Cuba issues list of demands for normalization with U.S.

Raul Castro83-year-old Raúl Castro, President of Cuba & brother of Fidel

From an editorial in Investor’s Business Daily, Jan. 29, 2015:

Soon after President Obama announced plans to normalize relations with Cuba, Sen. Marco Rubio called him the worst negotiator since Jimmy Carter. Cuban officials are now proving Rubio right.

As soon as Obama made his announcement, it became clear he’d pretty much given up the store and gotten nothing in return.

Cuba didn’t have to make any concessions on freedom of speech, democratic elections, a market economy. It didn’t have to turn over U.S. fugitives, including a convicted cop killer, whom it’s been protecting for years.

Indeed, as we noted in this space after Obama’s announcement, Raúl Castro was soon bragging about how he’d struck a deal with Obama “without a single sacrifice of our principles.”

Castro apparently feels no need to do so in the future, either. After the opening round of talks, Cuban diplomat Josefina Vidal told the AP that “changes in Cuba aren’t negotiable.”

Now, to add insult to injury, Castro has started issuing his own set of demands.

In a speech at the Community of Latin American and Caribbean States summit in Costa Rica on Wednesday, he said there’d be no normalization of relations unless the U.S. ends the trade embargo, closes the naval base at Guantanamo Bay and takes Cuba off the list of state sponsors of terror.

Oh, and he also wants the U.S. to stop allowing Cubans to stay in this country just because they manage to set foot on American soil. That’s been causing a brain drain from the island, you see.

Castro has even told Obama what to do, saying in his speech the president should “use with resolve his broad executive powers to substantially change the scope of the blockade, even without the Congress’ decision.”

Why shouldn’t Castro be so brazen? Obama has already shown his hand. So Castro knows he can keep upping the bid, assuming — most likely correctly — that Obama will do anything to keep the normalization process from folding.

If this were the only time Obama has miserably failed at the bargaining table, it would be bad enough. But it’s just the latest in an continuing and ominous pattern — from his dealings with Iran, his prisoner exchange with the Taliban, his phony “red line” in Syria, his “reset” with Russia, etc.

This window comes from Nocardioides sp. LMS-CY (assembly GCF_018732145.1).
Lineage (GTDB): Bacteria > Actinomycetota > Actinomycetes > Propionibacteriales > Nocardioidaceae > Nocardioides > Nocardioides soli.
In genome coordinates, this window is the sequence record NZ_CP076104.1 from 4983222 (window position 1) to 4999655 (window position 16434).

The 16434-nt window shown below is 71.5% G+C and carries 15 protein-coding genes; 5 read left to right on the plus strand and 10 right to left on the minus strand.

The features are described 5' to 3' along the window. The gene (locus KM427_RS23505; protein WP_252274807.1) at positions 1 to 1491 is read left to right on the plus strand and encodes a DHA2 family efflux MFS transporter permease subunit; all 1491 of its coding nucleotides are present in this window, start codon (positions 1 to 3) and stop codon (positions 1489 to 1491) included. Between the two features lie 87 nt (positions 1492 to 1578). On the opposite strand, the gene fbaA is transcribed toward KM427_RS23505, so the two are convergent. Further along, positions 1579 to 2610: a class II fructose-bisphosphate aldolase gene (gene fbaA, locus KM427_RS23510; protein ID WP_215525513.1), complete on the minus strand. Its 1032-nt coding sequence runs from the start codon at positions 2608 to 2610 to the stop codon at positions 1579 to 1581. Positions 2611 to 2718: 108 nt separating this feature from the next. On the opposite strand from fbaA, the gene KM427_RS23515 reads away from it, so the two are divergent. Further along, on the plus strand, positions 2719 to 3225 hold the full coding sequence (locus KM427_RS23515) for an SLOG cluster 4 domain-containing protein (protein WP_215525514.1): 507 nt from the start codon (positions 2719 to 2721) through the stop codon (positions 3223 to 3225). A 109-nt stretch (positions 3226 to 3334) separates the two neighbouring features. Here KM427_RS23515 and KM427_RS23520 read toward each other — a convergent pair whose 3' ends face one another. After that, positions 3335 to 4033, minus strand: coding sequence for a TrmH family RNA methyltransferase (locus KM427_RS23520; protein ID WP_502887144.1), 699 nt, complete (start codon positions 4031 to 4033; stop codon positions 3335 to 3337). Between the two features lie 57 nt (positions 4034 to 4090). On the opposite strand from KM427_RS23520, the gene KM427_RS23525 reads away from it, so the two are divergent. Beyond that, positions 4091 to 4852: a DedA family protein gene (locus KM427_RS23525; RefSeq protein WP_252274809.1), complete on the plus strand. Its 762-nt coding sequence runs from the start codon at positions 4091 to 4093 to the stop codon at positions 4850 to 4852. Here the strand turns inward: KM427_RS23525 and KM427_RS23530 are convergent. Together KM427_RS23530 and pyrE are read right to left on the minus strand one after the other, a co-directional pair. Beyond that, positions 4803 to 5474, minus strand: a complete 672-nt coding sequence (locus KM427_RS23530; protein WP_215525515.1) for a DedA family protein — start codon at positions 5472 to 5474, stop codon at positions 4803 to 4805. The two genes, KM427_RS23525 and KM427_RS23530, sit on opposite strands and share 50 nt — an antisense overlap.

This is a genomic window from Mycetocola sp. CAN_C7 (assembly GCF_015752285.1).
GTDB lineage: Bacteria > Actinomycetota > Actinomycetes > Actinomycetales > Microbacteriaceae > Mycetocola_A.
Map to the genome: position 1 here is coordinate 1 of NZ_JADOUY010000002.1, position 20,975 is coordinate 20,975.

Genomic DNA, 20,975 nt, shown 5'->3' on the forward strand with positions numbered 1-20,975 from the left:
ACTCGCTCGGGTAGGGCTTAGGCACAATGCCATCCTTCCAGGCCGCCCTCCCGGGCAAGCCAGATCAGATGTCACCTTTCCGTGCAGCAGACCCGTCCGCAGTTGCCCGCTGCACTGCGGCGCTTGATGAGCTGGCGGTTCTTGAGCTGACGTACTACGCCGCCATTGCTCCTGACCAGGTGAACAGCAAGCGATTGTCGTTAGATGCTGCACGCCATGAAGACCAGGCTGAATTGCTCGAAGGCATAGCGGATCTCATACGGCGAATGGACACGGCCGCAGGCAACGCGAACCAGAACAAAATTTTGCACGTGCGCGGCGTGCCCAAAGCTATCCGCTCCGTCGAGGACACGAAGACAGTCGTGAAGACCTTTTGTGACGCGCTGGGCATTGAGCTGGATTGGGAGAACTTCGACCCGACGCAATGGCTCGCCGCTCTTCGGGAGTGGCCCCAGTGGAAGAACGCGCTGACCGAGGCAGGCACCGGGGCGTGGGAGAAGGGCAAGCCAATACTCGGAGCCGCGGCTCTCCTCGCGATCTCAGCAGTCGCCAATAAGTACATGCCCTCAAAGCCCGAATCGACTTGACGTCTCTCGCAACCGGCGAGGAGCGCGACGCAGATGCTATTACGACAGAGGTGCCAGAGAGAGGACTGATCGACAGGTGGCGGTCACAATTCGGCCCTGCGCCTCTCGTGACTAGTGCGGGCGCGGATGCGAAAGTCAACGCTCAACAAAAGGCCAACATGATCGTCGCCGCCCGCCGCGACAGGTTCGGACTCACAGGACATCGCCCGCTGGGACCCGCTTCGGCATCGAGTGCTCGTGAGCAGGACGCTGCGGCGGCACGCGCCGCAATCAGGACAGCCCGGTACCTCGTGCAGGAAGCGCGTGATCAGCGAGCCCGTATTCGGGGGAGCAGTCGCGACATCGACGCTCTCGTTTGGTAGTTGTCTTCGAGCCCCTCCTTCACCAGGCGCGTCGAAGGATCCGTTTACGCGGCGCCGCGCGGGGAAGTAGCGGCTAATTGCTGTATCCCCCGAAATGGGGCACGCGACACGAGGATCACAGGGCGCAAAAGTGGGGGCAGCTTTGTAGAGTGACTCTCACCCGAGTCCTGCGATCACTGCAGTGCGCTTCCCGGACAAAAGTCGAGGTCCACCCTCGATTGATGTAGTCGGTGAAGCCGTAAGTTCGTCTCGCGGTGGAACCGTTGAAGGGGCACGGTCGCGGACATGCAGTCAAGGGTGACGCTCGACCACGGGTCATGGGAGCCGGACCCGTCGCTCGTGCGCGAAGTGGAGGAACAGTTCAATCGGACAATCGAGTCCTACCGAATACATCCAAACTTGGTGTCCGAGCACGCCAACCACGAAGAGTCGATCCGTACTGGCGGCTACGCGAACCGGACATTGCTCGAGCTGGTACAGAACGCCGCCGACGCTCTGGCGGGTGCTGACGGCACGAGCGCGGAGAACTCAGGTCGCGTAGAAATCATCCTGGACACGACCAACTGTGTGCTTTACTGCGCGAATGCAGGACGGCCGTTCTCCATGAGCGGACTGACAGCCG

Come to think of it, saying Obama is the worst negotiator since Jimmy Carter is actually an insult to Carter.

Update (Feb. 2, 2015):

IBD inexplicably left out another demand: reparations.

The AP reports, Jan. 28, 2015, that Castro also demanded that the United States pay Cuba hundreds of millions of dollars in “just compensation to our people for the human and economic damage that they’ve suffered” caused by the decades-long embargo.

~StMA

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4 responses to “Cuba issues list of demands for normalization with U.S.

  1. Reblogged this on Fellowship of the Minds and commented:
    When Obama announced on Dec. 17, 2014, after 18 months of secret negotiations, that the U.S. would re-establish diplomatic relations with Cuba, he did so without setting any preconditions for normalization, which should make the American people wonder about what exactly was Obama “negotiating.” Not only did the U.S. get nothing in return, except for the release of USAID contractor Alan Gross, now Cuba has drawn up a list of DEMANDS that include the closure of Gitmo. Way to go, Obama!

    That’s why I call him King Merde — the opposite of King Midas — because everything he touches turns into crap.

    Liked by 1 person

  2. Thank you StMA for this important post. What an idiotic job of negotiating!

    Like

  3. Pingback: Read this for American people if you interested in politics news | kuropriest97

  4. It is a curious feature of this administration that it is prepared to negotiate from a position of weakness even when it is dealing with a small island nation, with limited economic potential, and a negligible military, that can offer the United States very little. Havana should be pleading with Washington for a “normalization” of relations! It will benefit economically in measurable fashion. It would allow Cubans to benefit by their access to the educational facilities in the United States. It will allow them to adopt and adapt technological advances that would bring the socialist nation into the twenty-first century. Conversely, it is hard to imagine what advantages the U.S. might expect from a normalization of relations. It is harder still to imagine what justification there might be in submitting to the conditions proposed by the Castro regime in order to allow the U.S. to enjoy normalization.

    Liked by 1 person

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